"Volun-tourism" in children homes of Nepal : let's find a middle path

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Imagine to be in a so called rich country and it happen that one of your children, well grown up and recently graduated, decides to have a gap year and make the best out of it, travelling and getting involved in a good cause in the so called “South” world.


After all international volunteering is a fantastic way to give back to the vast chunks of less fortunate who still live in precarious conditions.


We all know that despite the rise of the “rest” there are still plenty of people out there lagging behind in everything.


Nepal is one of best destination for such kind of experiences: despite having achieved amazing results in the fight against poverty amid political chaos and instability, there are loads of work still waiting.


Because of its beauty and charm, Nepal is the paradise not only for expats working in the international aid but it is also the nirvana for international volunteers. After all the country is safe, culturally interesting and with exciting night life at least in Kathmandu.


This trend is so huge that it started to be called ‘voluntourism”, a name itself that says a lot about its dimensions.


We are not referring here to formal volunteering promoted by international agencies but rather to self made volunteering opportunities outside the official channels.


What if the good intentions of your child are actually manipulated and become source of fresh cash to unscrupulous persons managing children institutions in the country? Indeed many of these centers are a real magnet for voluntourists from all around the world.


With a child protection system still very basic and incapable to deal with huge pockets of inequality and poverty still prevailing in so many parts of the country, these institutions, at least on the paper, offer some sort of social safety nets to particularly vulnerable children, not necessarily all of them orphans but still in dire need of special care.


Many are doing a fantastic work, offering care and education to truly deserving kids, honestly providing them with special protection while ensuring that children maintain, wherever possible and always in their best interest, a strong bound with the families back in the villages.


The same kids, otherwise, might have been pushed, due to the extreme poverty of their families, into the hands of human traffickers or might have ended up as domestic workers in many houses of Kathmandu.


In short, some of these children homes are truly offering some sort of child protection mechanisms while others are simply and plainly bogus, full stop.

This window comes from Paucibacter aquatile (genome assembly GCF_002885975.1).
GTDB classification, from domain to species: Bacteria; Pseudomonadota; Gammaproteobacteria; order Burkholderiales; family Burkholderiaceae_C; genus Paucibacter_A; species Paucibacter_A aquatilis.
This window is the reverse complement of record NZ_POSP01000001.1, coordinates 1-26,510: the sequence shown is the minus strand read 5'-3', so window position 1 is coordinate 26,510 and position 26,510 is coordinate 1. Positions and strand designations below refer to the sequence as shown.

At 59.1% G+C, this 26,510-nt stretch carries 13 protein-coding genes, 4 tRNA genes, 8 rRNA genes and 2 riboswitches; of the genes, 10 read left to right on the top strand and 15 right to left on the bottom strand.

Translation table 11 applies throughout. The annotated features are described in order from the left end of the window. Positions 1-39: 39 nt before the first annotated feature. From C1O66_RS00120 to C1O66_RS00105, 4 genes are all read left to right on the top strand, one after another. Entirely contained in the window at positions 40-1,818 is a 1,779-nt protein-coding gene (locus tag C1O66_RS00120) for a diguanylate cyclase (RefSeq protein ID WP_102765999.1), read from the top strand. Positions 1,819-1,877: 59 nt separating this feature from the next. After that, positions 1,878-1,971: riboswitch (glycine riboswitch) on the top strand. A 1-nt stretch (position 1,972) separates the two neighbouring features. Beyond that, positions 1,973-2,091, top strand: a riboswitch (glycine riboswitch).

Their primarily scope is not to ensure and protect the best interest of the hosted children but rather making a profit by exploitation, either through international adoption, whose rules are often bent or by “monetarizing” the good faith of international self made volunteers.


The mushrooming of these institutions, either genuine or the bad ones, has been possible because of two interrelated phenomena: charity donations and international volunteers. The two are often interrelated because each feeds the other, making voluntourism an amazing fundraising vehicle.



The volunteers, once back home, often raise money for the children home they were involved with, offering a vital line of funding that keep these centers afloat. More often, the voluntourists have to pay a fee in order to be able to volunteer. While I am not very comfortable with this idea, if the charged fee is spent on the wellbeing of the children, I would consider the practice as acceptable.


While all the bogus institutions should be immediately shut down, what should be done with self made volunteers serving in the “good” ones? Should we discourage them from coming to Nepal? Should the children homes be prevented from hosting and receiving them?


Not necessarily drastic solutions should be sought, provided that some conditions are met. First of all, it is stupid to continue to deny the phenomenon the same way the government is doing by formally forbidding self made international volunteering in the country.


It is important to set some standards and ensure that only the ‘right ‘type of voluntourism is pursued. We need some sort of some practical solutions.


I particularly like the approach of Next Generation Nepal, NGN, an INGO working in the sector of child protection that recently prepared a briefing paper warning about the risks of unethical practices of voluntourism.


Martin Punaks, Country Director of NGN in Nepal clearly expresses a middle path, pragmatic approach, the right one to deal with these problems when he says” “At NGN our concern is with foreign volunteers with no relevant skills paying to volunteer in orphanages, and this actually fuelling the trafficking and abuse of children. However, we want to be pro-ethical voluntourism' because we believe that volunteerism is ultimately good, but it has to be managed in an ethical way”


The time has come for more self regulation among children homes and more awareness among international self made volunteers. We should all looking for a win win solution that put the children at the center while take the best out of the skills of the international self made volunteers.


Many of them are really amazing and well prepared and quite capable. Kids in the children homes can really benefit so much from them. In my experiences I met self made volunteers with top law degree coming to Nepal to help out and they all did a terrific job. Let’s give a try and fix something worthy to be regulated rather than totally rejecting the idea.


For more information about the amazing job of Next Generation Nepal, please http://www.nextgenerationnepal.org/


Position: Co -Founder of ENGAGE,a new social venture for the promotion of volunteerism and service and Ideator of Sharing4Good

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